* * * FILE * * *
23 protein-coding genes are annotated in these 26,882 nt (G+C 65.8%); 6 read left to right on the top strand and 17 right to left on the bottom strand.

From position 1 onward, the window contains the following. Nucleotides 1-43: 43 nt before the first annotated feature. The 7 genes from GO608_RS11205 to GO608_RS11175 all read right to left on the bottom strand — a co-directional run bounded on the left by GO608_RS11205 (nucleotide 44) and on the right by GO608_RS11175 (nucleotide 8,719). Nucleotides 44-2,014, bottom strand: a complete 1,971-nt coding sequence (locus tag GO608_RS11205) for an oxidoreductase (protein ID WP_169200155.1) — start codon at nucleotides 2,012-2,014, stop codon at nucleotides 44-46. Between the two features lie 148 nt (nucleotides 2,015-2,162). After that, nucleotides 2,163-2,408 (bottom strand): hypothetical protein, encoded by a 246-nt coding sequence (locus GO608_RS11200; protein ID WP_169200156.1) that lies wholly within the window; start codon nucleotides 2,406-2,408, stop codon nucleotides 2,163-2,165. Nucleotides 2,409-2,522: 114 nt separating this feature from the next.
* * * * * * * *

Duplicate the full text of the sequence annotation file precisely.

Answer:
23 protein-coding genes are annotated in these 26,882 nt (G+C 65.8%); 6 read left to right on the top strand and 17 right to left on the bottom strand.

From position 1 onward, the window contains the following. Nucleotides 1-43: 43 nt before the first annotated feature. The 7 genes from GO608_RS11205 to GO608_RS11175 all read right to left on the bottom strand — a co-directional run bounded on the left by GO608_RS11205 (nucleotide 44) and on the right by GO608_RS11175 (nucleotide 8,719). Nucleotides 44-2,014, bottom strand: a complete 1,971-nt coding sequence (locus tag GO608_RS11205) for an oxidoreductase (protein ID WP_169200155.1) — start codon at nucleotides 2,012-2,014, stop codon at nucleotides 44-46. Between the two features lie 148 nt (nucleotides 2,015-2,162). After that, nucleotides 2,163-2,408 (bottom strand): hypothetical protein, encoded by a 246-nt coding sequence (locus GO608_RS11200; protein ID WP_169200156.1) that lies wholly within the window; start codon nucleotides 2,406-2,408, stop codon nucleotides 2,163-2,165. Nucleotides 2,409-2,522: 114 nt separating this feature from the next.